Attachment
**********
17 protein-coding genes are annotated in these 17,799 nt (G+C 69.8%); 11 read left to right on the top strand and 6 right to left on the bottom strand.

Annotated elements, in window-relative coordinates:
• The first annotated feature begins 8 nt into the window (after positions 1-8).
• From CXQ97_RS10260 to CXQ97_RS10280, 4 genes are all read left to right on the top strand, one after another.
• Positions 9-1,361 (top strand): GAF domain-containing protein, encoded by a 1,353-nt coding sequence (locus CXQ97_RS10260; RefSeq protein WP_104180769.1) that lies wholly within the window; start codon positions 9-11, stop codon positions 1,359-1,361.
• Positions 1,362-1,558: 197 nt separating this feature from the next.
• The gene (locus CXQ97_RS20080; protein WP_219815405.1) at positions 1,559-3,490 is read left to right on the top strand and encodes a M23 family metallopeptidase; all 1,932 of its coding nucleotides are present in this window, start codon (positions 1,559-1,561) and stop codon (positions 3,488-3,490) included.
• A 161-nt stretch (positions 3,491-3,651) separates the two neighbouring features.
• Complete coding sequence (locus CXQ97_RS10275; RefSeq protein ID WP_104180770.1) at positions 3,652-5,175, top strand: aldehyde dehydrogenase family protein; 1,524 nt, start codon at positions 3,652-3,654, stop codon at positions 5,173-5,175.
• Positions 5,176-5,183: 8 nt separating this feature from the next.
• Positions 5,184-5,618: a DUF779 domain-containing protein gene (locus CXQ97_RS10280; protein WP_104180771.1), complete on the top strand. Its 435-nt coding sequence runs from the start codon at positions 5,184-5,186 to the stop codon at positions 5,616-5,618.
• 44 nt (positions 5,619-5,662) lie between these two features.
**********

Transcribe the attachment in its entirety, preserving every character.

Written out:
17 protein-coding genes are annotated in these 17,799 nt (G+C 69.8%); 11 read left to right on the top strand and 6 right to left on the bottom strand.

Annotated elements, in window-relative coordinates:
• The first annotated feature begins 8 nt into the window (after positions 1-8).
• From CXQ97_RS10260 to CXQ97_RS10280, 4 genes are all read left to right on the top strand, one after another.
• Positions 9-1,361 (top strand): GAF domain-containing protein, encoded by a 1,353-nt coding sequence (locus CXQ97_RS10260; RefSeq protein WP_104180769.1) that lies wholly within the window; start codon positions 9-11, stop codon positions 1,359-1,361.
• Positions 1,362-1,558: 197 nt separating this feature from the next.
• The gene (locus CXQ97_RS20080; protein WP_219815405.1) at positions 1,559-3,490 is read left to right on the top strand and encodes a M23 family metallopeptidase; all 1,932 of its coding nucleotides are present in this window, start codon (positions 1,559-1,561) and stop codon (positions 3,488-3,490) included.
• A 161-nt stretch (positions 3,491-3,651) separates the two neighbouring features.
• Complete coding sequence (locus CXQ97_RS10275; RefSeq protein ID WP_104180770.1) at positions 3,652-5,175, top strand: aldehyde dehydrogenase family protein; 1,524 nt, start codon at positions 3,652-3,654, stop codon at positions 5,173-5,175.
• Positions 5,176-5,183: 8 nt separating this feature from the next.
• Positions 5,184-5,618: a DUF779 domain-containing protein gene (locus CXQ97_RS10280; protein WP_104180771.1), complete on the top strand. Its 435-nt coding sequence runs from the start codon at positions 5,184-5,186 to the stop codon at positions 5,616-5,618.
• 44 nt (positions 5,619-5,662) lie between these two features.